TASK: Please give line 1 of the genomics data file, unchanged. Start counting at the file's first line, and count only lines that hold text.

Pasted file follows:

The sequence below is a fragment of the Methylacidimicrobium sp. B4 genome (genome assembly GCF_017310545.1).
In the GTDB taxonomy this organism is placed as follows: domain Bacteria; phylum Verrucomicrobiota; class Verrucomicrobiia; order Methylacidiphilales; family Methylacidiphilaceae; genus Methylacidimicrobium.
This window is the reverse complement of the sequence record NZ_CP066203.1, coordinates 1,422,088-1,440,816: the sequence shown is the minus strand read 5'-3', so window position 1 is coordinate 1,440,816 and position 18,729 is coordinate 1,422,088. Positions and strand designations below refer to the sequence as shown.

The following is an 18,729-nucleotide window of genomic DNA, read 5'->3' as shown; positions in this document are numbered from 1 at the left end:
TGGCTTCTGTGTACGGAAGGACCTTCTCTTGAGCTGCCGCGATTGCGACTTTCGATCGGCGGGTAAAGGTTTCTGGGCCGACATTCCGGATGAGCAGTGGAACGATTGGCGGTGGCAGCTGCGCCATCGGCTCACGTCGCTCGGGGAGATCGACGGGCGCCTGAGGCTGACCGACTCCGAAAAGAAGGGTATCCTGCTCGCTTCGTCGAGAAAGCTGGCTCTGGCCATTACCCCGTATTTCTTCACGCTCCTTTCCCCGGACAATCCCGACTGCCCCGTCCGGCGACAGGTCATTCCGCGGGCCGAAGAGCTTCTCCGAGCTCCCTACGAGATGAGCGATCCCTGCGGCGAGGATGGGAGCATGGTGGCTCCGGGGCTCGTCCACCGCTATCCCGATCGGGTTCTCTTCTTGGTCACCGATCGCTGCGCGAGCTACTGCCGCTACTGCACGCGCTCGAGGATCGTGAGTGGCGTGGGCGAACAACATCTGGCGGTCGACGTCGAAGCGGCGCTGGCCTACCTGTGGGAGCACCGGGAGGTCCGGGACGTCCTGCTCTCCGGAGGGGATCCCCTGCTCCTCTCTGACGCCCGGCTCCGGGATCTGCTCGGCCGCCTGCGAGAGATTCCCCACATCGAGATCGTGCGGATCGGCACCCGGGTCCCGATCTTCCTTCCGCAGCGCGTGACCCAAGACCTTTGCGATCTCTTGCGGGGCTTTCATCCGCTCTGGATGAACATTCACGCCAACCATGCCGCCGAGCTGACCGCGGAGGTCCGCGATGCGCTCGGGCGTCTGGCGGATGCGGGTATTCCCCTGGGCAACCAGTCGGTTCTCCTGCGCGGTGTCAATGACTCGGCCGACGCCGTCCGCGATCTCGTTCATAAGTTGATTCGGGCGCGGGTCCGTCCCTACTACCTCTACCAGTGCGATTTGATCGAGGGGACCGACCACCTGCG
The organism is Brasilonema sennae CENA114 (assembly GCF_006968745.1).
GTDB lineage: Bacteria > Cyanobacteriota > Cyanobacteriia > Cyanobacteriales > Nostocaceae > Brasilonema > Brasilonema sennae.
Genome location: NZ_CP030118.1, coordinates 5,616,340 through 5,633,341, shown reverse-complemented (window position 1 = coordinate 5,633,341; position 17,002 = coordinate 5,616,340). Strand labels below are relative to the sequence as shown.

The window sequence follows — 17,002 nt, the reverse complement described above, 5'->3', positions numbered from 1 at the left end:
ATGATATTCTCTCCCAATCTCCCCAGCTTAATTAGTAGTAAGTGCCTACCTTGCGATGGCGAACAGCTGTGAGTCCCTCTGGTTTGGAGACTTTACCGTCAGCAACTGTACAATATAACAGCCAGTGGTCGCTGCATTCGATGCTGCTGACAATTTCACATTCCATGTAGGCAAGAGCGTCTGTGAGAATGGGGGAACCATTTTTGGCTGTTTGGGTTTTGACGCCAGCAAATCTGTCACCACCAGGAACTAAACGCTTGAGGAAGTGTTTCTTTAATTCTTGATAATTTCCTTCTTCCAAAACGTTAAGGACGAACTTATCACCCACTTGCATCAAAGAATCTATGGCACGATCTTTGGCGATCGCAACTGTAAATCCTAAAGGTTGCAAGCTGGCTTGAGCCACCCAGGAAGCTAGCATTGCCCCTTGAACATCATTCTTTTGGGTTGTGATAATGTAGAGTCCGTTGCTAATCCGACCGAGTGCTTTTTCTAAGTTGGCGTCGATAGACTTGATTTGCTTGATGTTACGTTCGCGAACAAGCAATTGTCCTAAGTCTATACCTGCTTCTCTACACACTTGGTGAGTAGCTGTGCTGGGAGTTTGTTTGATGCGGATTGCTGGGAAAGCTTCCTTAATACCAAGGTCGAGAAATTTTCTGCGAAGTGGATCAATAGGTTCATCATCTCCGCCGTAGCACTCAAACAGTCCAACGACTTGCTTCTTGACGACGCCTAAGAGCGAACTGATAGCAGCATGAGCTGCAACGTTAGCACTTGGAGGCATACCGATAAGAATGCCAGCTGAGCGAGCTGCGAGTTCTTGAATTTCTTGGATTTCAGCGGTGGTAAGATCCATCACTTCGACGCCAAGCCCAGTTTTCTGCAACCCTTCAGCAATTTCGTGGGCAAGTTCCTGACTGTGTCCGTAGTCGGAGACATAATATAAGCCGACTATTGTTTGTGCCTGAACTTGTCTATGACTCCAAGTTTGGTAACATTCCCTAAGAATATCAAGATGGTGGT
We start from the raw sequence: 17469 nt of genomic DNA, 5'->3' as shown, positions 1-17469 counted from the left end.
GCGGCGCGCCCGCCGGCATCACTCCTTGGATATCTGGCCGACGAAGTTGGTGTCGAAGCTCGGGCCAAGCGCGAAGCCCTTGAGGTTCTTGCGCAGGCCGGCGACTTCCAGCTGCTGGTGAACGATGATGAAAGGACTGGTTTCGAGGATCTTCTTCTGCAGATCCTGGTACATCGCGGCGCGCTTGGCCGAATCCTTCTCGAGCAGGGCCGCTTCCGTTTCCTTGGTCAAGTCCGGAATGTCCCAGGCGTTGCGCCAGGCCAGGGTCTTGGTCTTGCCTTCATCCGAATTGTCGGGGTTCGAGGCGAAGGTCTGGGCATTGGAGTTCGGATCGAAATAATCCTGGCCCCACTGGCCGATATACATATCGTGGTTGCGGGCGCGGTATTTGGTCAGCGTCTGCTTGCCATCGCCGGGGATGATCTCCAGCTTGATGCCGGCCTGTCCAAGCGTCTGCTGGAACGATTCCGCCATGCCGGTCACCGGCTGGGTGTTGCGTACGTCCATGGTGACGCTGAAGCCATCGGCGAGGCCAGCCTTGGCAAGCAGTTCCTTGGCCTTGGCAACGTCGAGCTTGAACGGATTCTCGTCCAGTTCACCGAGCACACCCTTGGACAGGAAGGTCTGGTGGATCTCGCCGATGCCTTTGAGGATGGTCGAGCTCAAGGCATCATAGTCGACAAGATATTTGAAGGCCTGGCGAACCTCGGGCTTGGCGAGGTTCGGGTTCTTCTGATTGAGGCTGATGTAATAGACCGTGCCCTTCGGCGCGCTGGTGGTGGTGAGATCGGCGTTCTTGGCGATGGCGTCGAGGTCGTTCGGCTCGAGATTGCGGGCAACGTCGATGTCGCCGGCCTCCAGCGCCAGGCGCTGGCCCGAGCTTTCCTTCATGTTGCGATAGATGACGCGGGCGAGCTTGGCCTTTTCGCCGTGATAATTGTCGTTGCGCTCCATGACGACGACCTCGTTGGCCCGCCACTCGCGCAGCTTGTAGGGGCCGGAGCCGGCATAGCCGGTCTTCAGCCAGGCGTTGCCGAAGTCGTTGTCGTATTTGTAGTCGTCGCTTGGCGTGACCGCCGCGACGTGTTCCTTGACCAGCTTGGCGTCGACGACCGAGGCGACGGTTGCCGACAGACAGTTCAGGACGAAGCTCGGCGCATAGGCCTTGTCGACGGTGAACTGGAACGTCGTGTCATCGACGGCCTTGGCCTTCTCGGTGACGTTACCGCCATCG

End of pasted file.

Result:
The sequence below is a fragment of the Methylacidimicrobium sp. B4 genome (genome assembly GCF_017310545.1).